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Barry Marshall’s Lab Tour

 

 

Nobel Laureate Barry Marshall takes us on a quick tour of his labs.


Barry - This is The Marshall Centre and in here we’ve got the refurbished lab.  So this is an old building but the labs are all very, very new.  It’s very noisy because of the refrigerators.  This is the Ondek Laboratory which is housed inside the Universtiy of Western Australia facilities and, actually, there’s our chief scientist Alma Fulurija.


Alma, how are you?  What are you doing there?


Alma - I’m just setting up the Anoxomat and we’re going to flush some Helicobacter pylori plates that are in the incubator here.


Barry - OK.  So we’ve found…we keep each bottle of, ah, each set of helicobacter plates in its own bottle and then we can customise the atmosphere exactly for helicobacter.  And this incubator doesn’t have to be very fancy, it’s really just a warming oven because this part of the…this chamber here, is what we’re focusing on.


Alma - So we’re just attaching the air exchange to the system, and then we press the button, and it’s ready to go.


Barry - So how much carbon dioxide are we using on these these days?


Alma - This is 5% carbon dioxide and a little bit of hydrogen and nitrogen.


Barry -  Helicobacter likes to have a, kind of, a microaerophilic atmosphere, which is the kind of atmosphere you have at the junction between the blood stream and the lumen of the gut.  So the lumen’s anaerobic and the blood steam’s aerobic and H. Pylori can really only survive right in between the two, so that’s why we have to have that special atmosphere.


Alma - Can’t keep it out too long so I’ve got to get going.


Barry - We’ve got to keep them healthy, so let’s do it, just put it away now if you want to.  It’s blinking.  That’s important.  It’s a pity it doesn’t go ‘beep’ that’s all.


Alma - So you can see here we’ve got a few different cultures, different strains of Helicobacter…


Barry - And the thing about it is, it doesn’t matter if a lot of people are opening the doors because it’s not going to affect the individual bottles there.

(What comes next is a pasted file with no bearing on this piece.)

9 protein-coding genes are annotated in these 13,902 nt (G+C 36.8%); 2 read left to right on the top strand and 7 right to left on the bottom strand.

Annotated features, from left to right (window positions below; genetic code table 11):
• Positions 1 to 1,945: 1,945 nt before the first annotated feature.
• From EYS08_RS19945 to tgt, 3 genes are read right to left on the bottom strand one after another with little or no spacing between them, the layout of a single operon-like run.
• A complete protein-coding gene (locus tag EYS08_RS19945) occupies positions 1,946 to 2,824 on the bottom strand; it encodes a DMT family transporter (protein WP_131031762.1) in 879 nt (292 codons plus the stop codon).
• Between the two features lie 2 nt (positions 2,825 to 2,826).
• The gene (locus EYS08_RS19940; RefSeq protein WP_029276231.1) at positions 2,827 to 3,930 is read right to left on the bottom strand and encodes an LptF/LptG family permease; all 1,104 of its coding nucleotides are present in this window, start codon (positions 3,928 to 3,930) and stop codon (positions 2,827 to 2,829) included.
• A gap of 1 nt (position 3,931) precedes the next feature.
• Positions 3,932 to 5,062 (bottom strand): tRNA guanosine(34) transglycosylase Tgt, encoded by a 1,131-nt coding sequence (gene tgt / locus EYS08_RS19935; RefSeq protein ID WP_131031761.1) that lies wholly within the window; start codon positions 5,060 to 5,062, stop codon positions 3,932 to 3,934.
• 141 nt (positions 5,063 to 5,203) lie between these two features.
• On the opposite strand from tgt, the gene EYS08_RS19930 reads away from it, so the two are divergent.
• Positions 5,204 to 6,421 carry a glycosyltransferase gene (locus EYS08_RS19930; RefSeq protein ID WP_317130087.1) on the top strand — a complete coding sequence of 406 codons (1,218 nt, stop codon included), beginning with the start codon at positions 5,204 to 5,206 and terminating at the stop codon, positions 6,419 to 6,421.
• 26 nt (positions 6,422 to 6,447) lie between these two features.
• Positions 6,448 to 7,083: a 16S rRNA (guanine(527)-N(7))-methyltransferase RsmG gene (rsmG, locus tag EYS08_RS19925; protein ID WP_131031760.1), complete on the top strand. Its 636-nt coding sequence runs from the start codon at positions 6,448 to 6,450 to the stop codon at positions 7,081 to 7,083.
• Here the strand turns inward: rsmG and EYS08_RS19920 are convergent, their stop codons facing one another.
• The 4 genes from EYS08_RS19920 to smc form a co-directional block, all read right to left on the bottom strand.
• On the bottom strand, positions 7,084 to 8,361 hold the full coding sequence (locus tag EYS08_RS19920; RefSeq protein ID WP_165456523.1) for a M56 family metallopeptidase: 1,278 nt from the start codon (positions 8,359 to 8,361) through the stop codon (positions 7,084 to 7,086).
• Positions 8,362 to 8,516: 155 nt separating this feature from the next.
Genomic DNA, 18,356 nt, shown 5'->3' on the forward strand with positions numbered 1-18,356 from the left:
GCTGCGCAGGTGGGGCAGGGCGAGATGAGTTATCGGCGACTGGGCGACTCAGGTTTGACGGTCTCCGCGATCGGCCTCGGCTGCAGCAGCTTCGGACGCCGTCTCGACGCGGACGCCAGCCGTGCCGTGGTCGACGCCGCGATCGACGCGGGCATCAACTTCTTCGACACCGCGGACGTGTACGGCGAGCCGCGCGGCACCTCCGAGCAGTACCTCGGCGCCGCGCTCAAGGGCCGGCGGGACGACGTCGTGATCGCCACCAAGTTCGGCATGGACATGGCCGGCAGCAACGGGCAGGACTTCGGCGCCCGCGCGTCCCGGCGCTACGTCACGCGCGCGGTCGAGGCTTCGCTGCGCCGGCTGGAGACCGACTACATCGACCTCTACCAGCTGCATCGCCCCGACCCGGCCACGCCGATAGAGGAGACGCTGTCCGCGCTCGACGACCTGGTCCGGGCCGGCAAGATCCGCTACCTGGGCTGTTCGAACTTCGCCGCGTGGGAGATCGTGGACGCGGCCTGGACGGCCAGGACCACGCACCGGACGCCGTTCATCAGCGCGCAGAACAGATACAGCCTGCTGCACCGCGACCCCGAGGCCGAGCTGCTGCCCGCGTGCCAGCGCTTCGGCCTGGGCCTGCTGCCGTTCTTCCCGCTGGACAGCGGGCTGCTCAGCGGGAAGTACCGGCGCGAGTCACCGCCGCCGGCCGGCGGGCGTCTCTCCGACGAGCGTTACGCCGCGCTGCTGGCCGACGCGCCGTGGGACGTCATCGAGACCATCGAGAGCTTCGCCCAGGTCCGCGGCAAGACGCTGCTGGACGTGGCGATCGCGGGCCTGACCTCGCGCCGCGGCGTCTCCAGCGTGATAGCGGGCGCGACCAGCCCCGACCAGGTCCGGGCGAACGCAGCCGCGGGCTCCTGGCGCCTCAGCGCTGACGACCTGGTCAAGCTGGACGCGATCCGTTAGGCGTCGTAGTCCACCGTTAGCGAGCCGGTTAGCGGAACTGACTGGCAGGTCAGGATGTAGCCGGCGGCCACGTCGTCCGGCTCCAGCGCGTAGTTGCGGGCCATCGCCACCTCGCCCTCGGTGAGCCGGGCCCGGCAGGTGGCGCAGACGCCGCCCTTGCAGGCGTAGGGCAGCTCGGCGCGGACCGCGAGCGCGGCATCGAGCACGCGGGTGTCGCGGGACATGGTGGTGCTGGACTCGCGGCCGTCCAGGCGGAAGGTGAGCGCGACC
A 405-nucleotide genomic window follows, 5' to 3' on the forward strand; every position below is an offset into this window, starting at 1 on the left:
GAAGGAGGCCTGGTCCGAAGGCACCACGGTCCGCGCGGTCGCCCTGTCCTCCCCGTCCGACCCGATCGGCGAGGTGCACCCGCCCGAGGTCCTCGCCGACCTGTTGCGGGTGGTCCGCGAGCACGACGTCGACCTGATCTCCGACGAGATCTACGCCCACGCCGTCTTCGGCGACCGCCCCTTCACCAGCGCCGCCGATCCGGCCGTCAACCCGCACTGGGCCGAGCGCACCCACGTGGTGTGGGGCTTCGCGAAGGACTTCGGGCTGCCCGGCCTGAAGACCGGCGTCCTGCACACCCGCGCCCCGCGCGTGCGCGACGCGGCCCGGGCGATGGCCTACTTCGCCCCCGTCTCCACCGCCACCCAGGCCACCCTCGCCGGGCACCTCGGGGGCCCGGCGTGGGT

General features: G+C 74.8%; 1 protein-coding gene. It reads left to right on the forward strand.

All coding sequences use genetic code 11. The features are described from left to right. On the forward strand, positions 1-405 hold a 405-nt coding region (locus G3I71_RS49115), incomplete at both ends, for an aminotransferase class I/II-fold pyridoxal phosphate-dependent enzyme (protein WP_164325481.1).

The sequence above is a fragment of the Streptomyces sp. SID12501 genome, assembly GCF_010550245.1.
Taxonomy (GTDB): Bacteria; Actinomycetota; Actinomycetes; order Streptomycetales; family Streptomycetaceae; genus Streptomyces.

Alma - No, that’s right, and it’s standardised at about 37 degrees so that’s pretty good.


Barry - And then over here, we’re doing a lot of molecular work so Alma would have, most days, these PCR Machines would be working, we might be testing hundreds of strains of helicobacter on some occasions because we’re testing people who took helicobacter as volunteers and then we have their strain of helicobacter coming back out at two weeks, two months, six months, one year, that kind of thing, to see what changes are happening in the bacteria when they infect a human.  So it’s all addressing this thing, how come some people are getting ulcers and some people have no symptoms at all.


And this is just a typical PCR machine and you can see the way you can amplify helicobacter DNA.  It heats up to 94 degrees for about 25 seconds and then it comes down to 55 degrees centigrade and then goes up to 68, stays at 68 and goes back down to 10.  So that cycle usually takes a minute or two and you do thirty cycles and you do a thousand, million amplifications of the DNA so this is really the machine, and the technology, that started the biotech revolution which was invented in 1983 by Nobel winner Kary Mullis.